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"A Downgrade in Credit Ratings" by Julie Jason

Originally published: August 11, 2023 (distributed by Andrews McMeel Syndication)

In August 2011, we experienced S&P's downgrade of U.S. debt from AAA to AA-plus, where it remains today (tinyurl.com/mwtyttnk). Then, just a few days ago on Aug. 1, Fitch Ratings, another credit rating agency, downgraded the long-term rating of the U.S. from AAA to AA-plus. 

     However, Moody's rating for the U.S. remains at its highest level -- AAA (tinyurl.com/bdd69pnc). The top ranking indicates that a country's long-term obligations are "judged to be of the highest quality, subject to the lowest level of credit risk" (tinyurl.com/3trc8y8f).

     Let's go through some background: Fitch is one of the "big three" credit ratings companies, along with S&P Global Ratings and Moody's Investors Service (tinyurl.com/2c8uwv8r). 

     The three are considered nationally recognized statistical rating organizations (NRSROs) (tinyurl.com/4cay4v9e), overseen by the U.S. Securities and Exchange Commission's Office of Credit Ratings, which was created in 2010 by the Dodd–Frank Wall Street Reform and Consumer Protection Act. 

     The U.S. credit rating downgrade by Fitch, officially for the "Long-Term Foreign-Currency Issuer Default Rating," reflected "the expected fiscal deterioration over the next three years, a high and growing general government debt burden, and the erosion of governance relative to 'AA' and 'AAA' rated peers over the last two decades that has manifested in repeated debt limit standoffs and last-minute resolutions," according to Fitch (tinyurl.com/w5ejy6dt). 

     The "erosion of governance" included "successive debt increases over the last decade" and "only limited progress in tackling medium-term challenges related to rising Social Security and Medicare costs due to an aging population," according to Fitch.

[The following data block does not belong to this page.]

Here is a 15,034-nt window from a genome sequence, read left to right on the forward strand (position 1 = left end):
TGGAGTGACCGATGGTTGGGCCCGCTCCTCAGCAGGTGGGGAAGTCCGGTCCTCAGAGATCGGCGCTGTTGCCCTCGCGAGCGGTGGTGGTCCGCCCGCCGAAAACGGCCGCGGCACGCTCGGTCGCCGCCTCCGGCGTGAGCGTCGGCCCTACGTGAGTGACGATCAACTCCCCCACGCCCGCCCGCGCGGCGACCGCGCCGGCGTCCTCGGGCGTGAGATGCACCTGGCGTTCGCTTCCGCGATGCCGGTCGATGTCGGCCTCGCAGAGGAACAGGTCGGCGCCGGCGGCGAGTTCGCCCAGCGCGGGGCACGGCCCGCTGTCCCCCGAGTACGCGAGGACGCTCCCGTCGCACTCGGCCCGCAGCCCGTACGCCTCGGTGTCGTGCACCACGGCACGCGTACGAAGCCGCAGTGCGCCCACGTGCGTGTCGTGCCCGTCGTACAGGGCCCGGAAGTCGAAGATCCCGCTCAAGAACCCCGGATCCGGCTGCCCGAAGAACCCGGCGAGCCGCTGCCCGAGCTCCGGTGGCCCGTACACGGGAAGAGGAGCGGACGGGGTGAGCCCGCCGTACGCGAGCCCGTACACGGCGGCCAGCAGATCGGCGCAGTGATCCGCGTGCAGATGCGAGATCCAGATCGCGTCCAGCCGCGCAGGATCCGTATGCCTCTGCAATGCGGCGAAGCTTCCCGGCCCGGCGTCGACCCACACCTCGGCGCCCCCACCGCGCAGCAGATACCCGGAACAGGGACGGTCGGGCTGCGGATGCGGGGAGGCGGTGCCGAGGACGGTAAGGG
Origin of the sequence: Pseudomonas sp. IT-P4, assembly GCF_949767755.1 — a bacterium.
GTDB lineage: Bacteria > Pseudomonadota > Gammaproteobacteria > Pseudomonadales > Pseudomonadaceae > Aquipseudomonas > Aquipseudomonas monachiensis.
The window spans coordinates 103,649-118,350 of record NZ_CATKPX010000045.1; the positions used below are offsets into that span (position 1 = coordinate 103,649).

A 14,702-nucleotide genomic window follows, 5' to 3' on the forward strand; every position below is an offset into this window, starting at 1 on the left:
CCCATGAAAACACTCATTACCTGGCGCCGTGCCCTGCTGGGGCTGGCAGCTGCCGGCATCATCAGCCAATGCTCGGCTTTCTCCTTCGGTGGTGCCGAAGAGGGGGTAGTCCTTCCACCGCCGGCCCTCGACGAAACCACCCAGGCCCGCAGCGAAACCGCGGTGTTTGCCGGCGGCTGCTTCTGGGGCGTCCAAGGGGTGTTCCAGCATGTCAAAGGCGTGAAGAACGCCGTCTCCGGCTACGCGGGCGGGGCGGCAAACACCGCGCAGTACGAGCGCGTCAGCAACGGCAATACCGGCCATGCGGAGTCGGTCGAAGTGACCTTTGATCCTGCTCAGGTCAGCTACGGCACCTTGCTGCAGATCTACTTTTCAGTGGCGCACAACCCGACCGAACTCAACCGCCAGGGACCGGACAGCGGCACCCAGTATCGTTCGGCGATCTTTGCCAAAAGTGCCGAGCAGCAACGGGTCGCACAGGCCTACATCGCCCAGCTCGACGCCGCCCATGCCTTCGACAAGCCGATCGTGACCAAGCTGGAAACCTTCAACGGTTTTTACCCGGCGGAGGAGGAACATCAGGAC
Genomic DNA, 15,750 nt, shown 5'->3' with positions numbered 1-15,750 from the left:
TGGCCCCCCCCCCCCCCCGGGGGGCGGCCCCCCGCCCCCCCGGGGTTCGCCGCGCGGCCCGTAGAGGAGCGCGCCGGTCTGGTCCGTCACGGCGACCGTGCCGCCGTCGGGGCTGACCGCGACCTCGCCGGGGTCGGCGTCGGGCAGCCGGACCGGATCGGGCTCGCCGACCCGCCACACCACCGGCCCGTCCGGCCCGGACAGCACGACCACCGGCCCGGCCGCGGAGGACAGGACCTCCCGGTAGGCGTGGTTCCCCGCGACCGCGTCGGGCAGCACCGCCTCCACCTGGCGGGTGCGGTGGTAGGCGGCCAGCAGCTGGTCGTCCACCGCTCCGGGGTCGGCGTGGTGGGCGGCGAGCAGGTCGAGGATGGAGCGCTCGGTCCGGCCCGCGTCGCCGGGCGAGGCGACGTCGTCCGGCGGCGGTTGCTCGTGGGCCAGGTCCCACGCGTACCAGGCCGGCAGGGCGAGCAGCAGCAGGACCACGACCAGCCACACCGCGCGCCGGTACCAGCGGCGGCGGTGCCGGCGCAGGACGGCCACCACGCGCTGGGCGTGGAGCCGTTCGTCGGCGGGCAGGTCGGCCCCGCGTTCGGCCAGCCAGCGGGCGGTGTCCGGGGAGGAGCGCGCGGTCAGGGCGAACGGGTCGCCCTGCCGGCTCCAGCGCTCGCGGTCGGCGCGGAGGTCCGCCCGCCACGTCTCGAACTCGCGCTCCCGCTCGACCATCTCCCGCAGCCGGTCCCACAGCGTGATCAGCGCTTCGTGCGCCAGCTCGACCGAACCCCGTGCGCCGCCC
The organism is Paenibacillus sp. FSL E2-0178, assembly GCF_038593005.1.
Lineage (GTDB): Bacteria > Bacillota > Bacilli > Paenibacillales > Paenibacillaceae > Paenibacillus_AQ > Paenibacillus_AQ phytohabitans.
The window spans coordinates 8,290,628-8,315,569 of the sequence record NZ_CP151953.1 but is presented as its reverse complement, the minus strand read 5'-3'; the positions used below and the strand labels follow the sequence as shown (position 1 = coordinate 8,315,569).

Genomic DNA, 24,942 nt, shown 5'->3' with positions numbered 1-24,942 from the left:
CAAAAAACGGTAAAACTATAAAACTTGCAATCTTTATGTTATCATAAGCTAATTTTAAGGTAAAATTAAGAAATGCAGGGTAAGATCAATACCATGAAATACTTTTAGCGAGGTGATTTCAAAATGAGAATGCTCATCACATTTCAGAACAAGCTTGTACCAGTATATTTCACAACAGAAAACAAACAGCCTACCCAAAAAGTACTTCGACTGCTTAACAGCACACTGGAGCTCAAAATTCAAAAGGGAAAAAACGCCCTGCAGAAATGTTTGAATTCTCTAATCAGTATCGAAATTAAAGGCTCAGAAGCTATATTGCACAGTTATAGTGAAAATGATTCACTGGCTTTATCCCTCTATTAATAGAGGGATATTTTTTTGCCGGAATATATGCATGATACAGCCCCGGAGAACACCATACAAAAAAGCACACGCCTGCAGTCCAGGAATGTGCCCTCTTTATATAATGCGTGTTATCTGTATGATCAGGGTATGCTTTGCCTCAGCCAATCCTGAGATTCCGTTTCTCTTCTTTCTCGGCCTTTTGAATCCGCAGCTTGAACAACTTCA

There were positive aspects ("structural strengths") of the U.S. situation cited by Fitch, including a "large, well-diversified and high-income economy, supported by a dynamic business environment." Also, "the U.S. dollar is the world's preeminent reserve currency, which gives the government extraordinary financing flexibility."

     However, Fitch projected that the U.S. economy will be pushed into a "mild recession" in the fourth quarter of 2023 and first quarter of 2024 due to "tighter credit conditions, weakening business investment, and a slowdown in consumption."

     What is the potential cost of a downgrade? 

     "A credit rating downgrade can lead to a number of consequences, perhaps the most obvious being an increase in the country's borrowing costs due to a perceived greater risk of default," according to a column by Frank Holmes, CEO and chief investment officer for U.S. Global Investors, an investment management firm (tinyurl.com/4s8purt7). "As a result, the U.S. government may end up having to pay more interest on its new debt issues, further deepening its debt burden."

     To pay for budget deficits, the U.S. government "borrows money by selling marketable securities such as Treasury bonds, bills, notes, floating rate notes and Treasury inflation-protected securities (TIPS). The national debt is the accumulation of this borrowing along with associated interest owed to the investors who purchased these securities," according to Treasury.gov's Fiscal Data website (tinyurl.com/apkxffa6).

     Treasury Secretary Janet Yellen "strongly disagreed" with the Fitch downgrade (tinyurl.com/yn4ak7rh). In her statement, Yellen added that, "Fitch's decision does not change what Americans, investors and people all around the world already know: that Treasury securities remain the world's preeminent safe and liquid asset, and that the American economy is fundamentally strong."

     Kathy Jones, managing director and chief fixed income strategist for the Schwab Center for Financial Research, said it well: "There is still no substitute for U.S. Treasuries in the global economy. The U.S. market is still the largest, most liquid and safest in the world" (tinyurl.com/3w72mj9f).

     Warren Buffett summed the situation up this way. "There are some things people shouldn't worry about," he told CNBC (tinyurl.com/3x84kukv). "This is one."